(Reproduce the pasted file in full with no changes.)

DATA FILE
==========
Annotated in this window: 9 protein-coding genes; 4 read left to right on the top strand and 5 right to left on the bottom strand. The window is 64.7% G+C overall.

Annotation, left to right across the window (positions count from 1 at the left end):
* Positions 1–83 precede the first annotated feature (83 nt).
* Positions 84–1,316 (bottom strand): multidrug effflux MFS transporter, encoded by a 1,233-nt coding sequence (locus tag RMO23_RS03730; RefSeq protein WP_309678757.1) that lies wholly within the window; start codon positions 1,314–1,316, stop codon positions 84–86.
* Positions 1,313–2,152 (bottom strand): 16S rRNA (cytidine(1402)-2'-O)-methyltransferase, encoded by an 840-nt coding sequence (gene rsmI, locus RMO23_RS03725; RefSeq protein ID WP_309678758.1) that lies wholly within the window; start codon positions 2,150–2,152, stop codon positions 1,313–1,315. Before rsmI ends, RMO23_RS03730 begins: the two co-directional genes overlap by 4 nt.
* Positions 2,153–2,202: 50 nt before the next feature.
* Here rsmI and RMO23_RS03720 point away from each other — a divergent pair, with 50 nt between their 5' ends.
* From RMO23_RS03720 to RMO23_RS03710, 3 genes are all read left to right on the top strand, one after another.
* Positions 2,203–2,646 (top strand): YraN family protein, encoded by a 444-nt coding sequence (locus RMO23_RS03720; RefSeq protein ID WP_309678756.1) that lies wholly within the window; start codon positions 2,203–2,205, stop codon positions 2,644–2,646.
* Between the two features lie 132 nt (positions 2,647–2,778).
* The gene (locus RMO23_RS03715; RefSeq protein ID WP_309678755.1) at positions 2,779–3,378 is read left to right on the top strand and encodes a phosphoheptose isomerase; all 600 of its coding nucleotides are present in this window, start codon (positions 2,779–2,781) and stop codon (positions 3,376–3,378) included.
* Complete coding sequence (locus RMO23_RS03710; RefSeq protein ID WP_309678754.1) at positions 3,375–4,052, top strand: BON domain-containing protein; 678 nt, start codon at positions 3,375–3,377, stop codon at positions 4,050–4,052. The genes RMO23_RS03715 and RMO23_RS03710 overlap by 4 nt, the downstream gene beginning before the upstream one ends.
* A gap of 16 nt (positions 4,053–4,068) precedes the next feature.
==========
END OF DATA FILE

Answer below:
Annotated in this window: 9 protein-coding genes; 4 read left to right on the top strand and 5 right to left on the bottom strand. The window is 64.7% G+C overall.

Annotation, left to right across the window (positions count from 1 at the left end):
* Positions 1–83 precede the first annotated feature (83 nt).
* Positions 84–1,316 (bottom strand): multidrug effflux MFS transporter, encoded by a 1,233-nt coding sequence (locus tag RMO23_RS03730; RefSeq protein WP_309678757.1) that lies wholly within the window; start codon positions 1,314–1,316, stop codon positions 84–86.
* Positions 1,313–2,152 (bottom strand): 16S rRNA (cytidine(1402)-2'-O)-methyltransferase, encoded by an 840-nt coding sequence (gene rsmI, locus RMO23_RS03725; RefSeq protein ID WP_309678758.1) that lies wholly within the window; start codon positions 2,150–2,152, stop codon positions 1,313–1,315. Before rsmI ends, RMO23_RS03730 begins: the two co-directional genes overlap by 4 nt.
* Positions 2,153–2,202: 50 nt before the next feature.
* Here rsmI and RMO23_RS03720 point away from each other — a divergent pair, with 50 nt between their 5' ends.
* From RMO23_RS03720 to RMO23_RS03710, 3 genes are all read left to right on the top strand, one after another.
* Positions 2,203–2,646 (top strand): YraN family protein, encoded by a 444-nt coding sequence (locus RMO23_RS03720; RefSeq protein ID WP_309678756.1) that lies wholly within the window; start codon positions 2,203–2,205, stop codon positions 2,644–2,646.
* Between the two features lie 132 nt (positions 2,647–2,778).
* The gene (locus RMO23_RS03715; RefSeq protein ID WP_309678755.1) at positions 2,779–3,378 is read left to right on the top strand and encodes a phosphoheptose isomerase; all 600 of its coding nucleotides are present in this window, start codon (positions 2,779–2,781) and stop codon (positions 3,376–3,378) included.
* Complete coding sequence (locus RMO23_RS03710; RefSeq protein ID WP_309678754.1) at positions 3,375–4,052, top strand: BON domain-containing protein; 678 nt, start codon at positions 3,375–3,377, stop codon at positions 4,050–4,052. The genes RMO23_RS03715 and RMO23_RS03710 overlap by 4 nt, the downstream gene beginning before the upstream one ends.
* A gap of 16 nt (positions 4,053–4,068) precedes the next feature.